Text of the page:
How to Make Better Marketing Decisions Using Data
“Half the money I spend on advertising is wasted; the trouble is I don’t know which half.” – John Wanamaker
Any business owner trying new things to get customers in the door can likely sympathize with this comment…
But it doesn’t have to be like that! At least not anymore. Now there are countless analytics’ tools and trackers that allow you to have a wealth of data around what’s working, what’s not working, and what’s likely to work at your fingertips.
The question is, are you using it?
What is Data Driven Marketing?
Data driven marketing means getting serious about getting to know your customers based on their actions. It means using data to understand:
- Who they are
- What they like (and why)
- What they buy (and why)
- When they buy
- Where they buy
- How they buy
- Why they buy
The more complete your customer profile is, the more effective your decisions about how you spend your marketing time (and money) will be.
Is this Data Really Useful?
You might not want to admit it, but you’ve probably spent money on marketing in the past based on nothing more than a hunch that it will pay off. Or you’ve made a marketing decision based on vanity metrics that didn’t actually result in more revenue. Getting more website hits or more Facebook likes might feel good, but it doesn’t necessarily mean your business is going to see any more money.
Instead, this data-driven marketing is focused on how many people you actually engage, how many people bought the product (and will buy another!) and making decisions based off of that information. Data-driven marketing isn’t a new phenomenon (think of Nielsen ratings). But prior to the internet, there were a lot of holes in the data, and the methodology was very broadcast based. The idea was, “how can I shout about my product in as many venues as possible?”
Marketing has evolved. Mass media marketing is no longer the only option, and it doesn’t work for many brands. Marketing is now a two-way street, with customers talking to you on social media (and the expectation being that you’ll talk back within a few hours). And now you have a whole new ability to collect vast amounts of data on how people interact with your brand and your business online. But there are two parts of this: it’s not just about collecting the data – that’s easy… you have to know how to read it and integrate it with your marketing strategy.
Too many businesses just collect the data, but don’t use it in a strategic way.
Take a store that sells shoes online, for example. The business owner might notice brown shoes were the top seller for the last month, and decide to put brown shoes on sale to attract new customers.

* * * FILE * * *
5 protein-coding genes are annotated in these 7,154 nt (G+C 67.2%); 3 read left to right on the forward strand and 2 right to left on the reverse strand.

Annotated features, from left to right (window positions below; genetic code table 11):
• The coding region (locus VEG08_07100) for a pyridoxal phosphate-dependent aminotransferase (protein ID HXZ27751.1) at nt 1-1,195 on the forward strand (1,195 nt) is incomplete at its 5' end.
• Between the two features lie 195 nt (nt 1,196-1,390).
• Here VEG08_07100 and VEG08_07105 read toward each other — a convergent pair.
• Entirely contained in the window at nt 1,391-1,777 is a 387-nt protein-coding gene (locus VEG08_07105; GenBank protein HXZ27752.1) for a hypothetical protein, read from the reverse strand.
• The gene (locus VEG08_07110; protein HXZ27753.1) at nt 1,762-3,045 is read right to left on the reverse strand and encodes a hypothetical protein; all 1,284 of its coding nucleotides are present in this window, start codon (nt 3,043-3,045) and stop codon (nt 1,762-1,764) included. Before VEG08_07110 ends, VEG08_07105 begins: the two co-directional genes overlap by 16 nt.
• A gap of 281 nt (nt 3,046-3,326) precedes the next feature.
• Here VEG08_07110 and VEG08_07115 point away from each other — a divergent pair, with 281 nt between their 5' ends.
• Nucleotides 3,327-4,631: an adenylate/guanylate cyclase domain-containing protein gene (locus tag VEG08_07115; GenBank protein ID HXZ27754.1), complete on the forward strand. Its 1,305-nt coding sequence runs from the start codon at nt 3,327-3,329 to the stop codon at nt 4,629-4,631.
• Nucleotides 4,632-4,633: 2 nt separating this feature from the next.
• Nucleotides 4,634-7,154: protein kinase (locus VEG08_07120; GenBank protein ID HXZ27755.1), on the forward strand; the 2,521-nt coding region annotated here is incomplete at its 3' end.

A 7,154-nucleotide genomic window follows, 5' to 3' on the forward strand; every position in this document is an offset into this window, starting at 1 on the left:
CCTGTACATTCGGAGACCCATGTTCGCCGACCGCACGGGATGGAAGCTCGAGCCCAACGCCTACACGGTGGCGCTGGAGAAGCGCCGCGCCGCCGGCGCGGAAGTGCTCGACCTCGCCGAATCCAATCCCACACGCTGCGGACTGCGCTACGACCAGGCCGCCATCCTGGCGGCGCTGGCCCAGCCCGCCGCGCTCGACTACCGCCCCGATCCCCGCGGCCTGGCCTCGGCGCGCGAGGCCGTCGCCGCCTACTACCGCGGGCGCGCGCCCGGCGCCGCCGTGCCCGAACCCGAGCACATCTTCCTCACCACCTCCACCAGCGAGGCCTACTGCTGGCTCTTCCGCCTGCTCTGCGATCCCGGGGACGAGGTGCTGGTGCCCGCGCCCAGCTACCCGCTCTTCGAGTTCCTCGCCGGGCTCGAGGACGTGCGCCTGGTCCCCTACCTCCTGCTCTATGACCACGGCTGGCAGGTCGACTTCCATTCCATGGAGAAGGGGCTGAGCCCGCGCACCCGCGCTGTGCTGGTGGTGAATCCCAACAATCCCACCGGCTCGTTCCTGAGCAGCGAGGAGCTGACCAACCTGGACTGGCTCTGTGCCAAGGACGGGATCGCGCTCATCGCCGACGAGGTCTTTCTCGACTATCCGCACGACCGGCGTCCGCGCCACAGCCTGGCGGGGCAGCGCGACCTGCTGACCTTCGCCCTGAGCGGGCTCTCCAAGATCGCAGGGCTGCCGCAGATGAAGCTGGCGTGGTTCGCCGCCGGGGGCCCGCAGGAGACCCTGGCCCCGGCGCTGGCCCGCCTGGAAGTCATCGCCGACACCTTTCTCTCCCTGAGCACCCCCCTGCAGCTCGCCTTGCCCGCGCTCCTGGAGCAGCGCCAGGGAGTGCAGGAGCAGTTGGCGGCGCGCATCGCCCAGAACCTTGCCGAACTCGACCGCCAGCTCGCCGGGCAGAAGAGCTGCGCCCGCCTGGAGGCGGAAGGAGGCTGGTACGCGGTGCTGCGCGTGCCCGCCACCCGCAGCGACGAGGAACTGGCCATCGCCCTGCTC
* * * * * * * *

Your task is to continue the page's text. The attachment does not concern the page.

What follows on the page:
The more savvy business owner, however, might instead:
- Look at all orders containing brown shoes
- Notice that 60% of people are buying a certain shoe polish at the same time
- Send a coupon for shoe polish out to the remaining 40% that bought brown shoes, turning them into repeat buyers.
Another example: A business owner runs a promotion for 25% off orders of $100 or more and revenue goes through the roof. The business owner then decides to run this promotion on an ongoing basis, but within another month, sales have dropped well below their previous monthly average. What happened?
Well, the business owner made a decision based on revenue spike alone and didn’t dig into the data to realize that 90% of orders placed under the promotion were repeat customers. These customers likely would have come back to buy at a later date anyway. He cannibalized his own his future revenue, destroying the lifetime value of customers.
A more savvy business owner would have looked into the distribution of new versus returning customers for the promotion and instead of continuing to run the current offer, spend marketing dollars on attracting new customers.
Lesson learned. Use your data to get insight and refine your marketing strategy. Don’t just look at a number and make one decision based off of it…look at the big picture and the long term.
What Does this Mean for Your Marketing?
Well, first of all, obviously you need a way to track the data. (Google Analytics is a great way to get started.) After that, to be successful in data-driven marketing, you need:
- A general understanding of marketing, pricing psychology, and customer behavior, at least at the basic level.
- A deep understanding your audience and their data.
Having those two things in combination is a necessity, and adding in experience and skill is what leads to success. Unfortunately, there is no standard equation that works. Just because you know your audience well doesn’t necessarily mean you’ll know where to spend your marketing dollars.
It takes a mindset that is passionate about serving your particular audience along with experience and skill to set the execution strategy. And then you need the ability to implement your strategy and quickly adapt along the way.